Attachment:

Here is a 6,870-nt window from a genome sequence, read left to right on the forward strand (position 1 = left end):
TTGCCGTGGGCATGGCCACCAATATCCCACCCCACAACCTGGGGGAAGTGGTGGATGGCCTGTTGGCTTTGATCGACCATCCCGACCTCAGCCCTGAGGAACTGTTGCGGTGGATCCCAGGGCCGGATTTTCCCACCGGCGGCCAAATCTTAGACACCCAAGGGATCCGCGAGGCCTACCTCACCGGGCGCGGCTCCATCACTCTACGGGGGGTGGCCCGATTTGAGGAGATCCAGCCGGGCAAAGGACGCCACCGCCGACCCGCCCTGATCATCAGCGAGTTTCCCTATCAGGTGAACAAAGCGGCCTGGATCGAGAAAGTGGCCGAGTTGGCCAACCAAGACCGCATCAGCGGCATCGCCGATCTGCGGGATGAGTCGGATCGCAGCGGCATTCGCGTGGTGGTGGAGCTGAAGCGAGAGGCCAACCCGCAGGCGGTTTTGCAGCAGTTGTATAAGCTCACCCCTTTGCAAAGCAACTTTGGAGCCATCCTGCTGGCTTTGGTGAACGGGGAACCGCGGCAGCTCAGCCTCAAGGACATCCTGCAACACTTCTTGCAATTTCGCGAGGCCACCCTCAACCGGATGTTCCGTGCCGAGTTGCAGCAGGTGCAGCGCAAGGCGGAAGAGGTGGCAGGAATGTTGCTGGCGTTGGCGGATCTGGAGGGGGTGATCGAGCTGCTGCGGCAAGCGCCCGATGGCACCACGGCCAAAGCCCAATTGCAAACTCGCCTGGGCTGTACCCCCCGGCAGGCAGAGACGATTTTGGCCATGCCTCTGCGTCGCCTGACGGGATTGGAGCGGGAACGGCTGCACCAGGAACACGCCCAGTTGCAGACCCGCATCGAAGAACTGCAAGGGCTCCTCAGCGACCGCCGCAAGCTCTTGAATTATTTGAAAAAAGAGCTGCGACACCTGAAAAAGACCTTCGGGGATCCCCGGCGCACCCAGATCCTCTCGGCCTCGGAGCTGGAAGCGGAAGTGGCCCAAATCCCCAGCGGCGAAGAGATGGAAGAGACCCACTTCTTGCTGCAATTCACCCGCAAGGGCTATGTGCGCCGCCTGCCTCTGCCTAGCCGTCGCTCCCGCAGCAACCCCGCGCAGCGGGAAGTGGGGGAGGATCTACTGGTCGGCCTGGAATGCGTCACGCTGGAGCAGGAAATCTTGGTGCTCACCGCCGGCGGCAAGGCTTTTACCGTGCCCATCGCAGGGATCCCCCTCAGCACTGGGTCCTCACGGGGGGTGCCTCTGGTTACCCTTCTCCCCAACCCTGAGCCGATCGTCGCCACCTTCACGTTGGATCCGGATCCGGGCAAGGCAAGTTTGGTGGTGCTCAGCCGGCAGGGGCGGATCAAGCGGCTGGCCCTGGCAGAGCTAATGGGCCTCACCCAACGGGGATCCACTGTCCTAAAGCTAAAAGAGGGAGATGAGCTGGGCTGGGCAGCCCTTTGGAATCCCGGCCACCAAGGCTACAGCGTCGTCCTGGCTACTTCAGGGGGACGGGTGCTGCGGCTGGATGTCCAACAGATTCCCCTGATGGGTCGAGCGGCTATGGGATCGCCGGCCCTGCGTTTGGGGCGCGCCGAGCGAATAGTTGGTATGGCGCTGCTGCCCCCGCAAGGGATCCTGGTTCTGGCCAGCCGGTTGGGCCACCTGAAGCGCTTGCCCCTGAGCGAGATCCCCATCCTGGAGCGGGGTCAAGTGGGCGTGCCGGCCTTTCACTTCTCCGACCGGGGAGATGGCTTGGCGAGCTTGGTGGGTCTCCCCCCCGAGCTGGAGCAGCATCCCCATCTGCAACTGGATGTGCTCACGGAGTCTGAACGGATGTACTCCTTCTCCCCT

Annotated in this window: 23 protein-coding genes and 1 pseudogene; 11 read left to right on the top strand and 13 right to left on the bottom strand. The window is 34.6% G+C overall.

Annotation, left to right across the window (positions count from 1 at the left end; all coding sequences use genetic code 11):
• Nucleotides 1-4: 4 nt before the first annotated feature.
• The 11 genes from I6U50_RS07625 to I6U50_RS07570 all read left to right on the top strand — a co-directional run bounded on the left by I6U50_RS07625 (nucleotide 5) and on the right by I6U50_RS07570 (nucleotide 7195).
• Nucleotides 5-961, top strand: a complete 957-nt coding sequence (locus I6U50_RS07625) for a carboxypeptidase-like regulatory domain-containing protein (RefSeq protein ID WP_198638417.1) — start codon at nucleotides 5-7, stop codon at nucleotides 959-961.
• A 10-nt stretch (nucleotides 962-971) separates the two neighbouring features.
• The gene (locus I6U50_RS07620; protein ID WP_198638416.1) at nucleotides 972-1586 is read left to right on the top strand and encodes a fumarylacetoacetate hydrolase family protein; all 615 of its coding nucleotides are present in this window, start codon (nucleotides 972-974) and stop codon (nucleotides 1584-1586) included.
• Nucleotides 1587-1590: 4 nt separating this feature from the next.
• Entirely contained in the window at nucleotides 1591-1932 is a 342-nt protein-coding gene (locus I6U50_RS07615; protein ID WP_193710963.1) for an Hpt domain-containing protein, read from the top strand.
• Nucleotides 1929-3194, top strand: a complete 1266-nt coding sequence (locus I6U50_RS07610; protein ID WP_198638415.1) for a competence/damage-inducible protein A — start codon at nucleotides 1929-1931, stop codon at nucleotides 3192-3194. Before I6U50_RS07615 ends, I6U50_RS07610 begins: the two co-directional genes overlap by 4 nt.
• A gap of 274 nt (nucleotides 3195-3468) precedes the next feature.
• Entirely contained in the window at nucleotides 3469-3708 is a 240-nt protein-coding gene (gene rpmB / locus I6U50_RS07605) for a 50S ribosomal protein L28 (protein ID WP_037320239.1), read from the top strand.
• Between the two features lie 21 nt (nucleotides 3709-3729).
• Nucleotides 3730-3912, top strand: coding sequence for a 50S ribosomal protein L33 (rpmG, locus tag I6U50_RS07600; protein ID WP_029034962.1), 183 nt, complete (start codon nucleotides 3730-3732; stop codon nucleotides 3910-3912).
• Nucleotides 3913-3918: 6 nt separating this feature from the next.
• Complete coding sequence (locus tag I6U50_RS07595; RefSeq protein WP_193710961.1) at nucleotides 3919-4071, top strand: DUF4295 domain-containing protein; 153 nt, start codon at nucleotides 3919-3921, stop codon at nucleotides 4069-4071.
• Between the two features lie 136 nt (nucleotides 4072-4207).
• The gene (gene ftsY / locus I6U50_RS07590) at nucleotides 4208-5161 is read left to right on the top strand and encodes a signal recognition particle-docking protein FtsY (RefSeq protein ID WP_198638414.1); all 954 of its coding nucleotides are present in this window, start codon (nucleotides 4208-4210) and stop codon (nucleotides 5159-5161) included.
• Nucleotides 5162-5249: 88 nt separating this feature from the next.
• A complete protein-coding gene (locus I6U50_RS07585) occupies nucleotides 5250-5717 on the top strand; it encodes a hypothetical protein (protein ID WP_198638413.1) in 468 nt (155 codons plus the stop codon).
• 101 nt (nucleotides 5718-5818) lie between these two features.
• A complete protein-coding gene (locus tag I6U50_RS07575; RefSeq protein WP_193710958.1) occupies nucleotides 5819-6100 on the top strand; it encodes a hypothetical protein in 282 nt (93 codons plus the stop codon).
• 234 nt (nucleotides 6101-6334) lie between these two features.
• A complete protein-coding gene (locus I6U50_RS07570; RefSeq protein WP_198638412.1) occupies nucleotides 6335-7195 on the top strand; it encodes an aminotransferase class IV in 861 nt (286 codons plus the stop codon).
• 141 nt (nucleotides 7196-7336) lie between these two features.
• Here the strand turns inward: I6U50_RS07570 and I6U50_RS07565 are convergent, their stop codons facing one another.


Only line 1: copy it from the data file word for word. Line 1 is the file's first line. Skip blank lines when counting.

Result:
Here is a 6,870-nt window from a genome sequence, read left to right on the forward strand (position 1 = left end):